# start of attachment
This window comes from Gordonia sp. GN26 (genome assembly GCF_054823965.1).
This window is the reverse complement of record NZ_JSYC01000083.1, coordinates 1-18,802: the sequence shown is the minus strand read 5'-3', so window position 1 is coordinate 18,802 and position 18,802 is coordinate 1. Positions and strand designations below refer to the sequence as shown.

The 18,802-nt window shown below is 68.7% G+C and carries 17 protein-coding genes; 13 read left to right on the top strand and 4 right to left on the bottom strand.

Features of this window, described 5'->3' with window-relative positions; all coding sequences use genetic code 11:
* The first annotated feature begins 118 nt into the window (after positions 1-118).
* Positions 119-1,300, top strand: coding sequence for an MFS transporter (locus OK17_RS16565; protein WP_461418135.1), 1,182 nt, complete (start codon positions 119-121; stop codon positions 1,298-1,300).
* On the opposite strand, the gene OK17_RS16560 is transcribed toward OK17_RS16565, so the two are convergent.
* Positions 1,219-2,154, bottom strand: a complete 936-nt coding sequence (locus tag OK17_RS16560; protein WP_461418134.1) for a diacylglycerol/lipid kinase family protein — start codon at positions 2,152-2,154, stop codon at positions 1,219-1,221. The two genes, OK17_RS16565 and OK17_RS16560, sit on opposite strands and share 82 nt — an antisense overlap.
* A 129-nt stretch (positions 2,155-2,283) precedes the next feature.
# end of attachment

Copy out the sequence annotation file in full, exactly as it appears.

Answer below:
This window comes from Gordonia sp. GN26 (genome assembly GCF_054823965.1).
This window is the reverse complement of record NZ_JSYC01000083.1, coordinates 1-18,802: the sequence shown is the minus strand read 5'-3', so window position 1 is coordinate 18,802 and position 18,802 is coordinate 1. Positions and strand designations below refer to the sequence as shown.

The 18,802-nt window shown below is 68.7% G+C and carries 17 protein-coding genes; 13 read left to right on the top strand and 4 right to left on the bottom strand.

Features of this window, described 5'->3' with window-relative positions; all coding sequences use genetic code 11:
* The first annotated feature begins 118 nt into the window (after positions 1-118).
* Positions 119-1,300, top strand: coding sequence for an MFS transporter (locus OK17_RS16565; protein WP_461418135.1), 1,182 nt, complete (start codon positions 119-121; stop codon positions 1,298-1,300).
* On the opposite strand, the gene OK17_RS16560 is transcribed toward OK17_RS16565, so the two are convergent.
* Positions 1,219-2,154, bottom strand: a complete 936-nt coding sequence (locus tag OK17_RS16560; protein WP_461418134.1) for a diacylglycerol/lipid kinase family protein — start codon at positions 2,152-2,154, stop codon at positions 1,219-1,221. The two genes, OK17_RS16565 and OK17_RS16560, sit on opposite strands and share 82 nt — an antisense overlap.
* A 129-nt stretch (positions 2,155-2,283) precedes the next feature.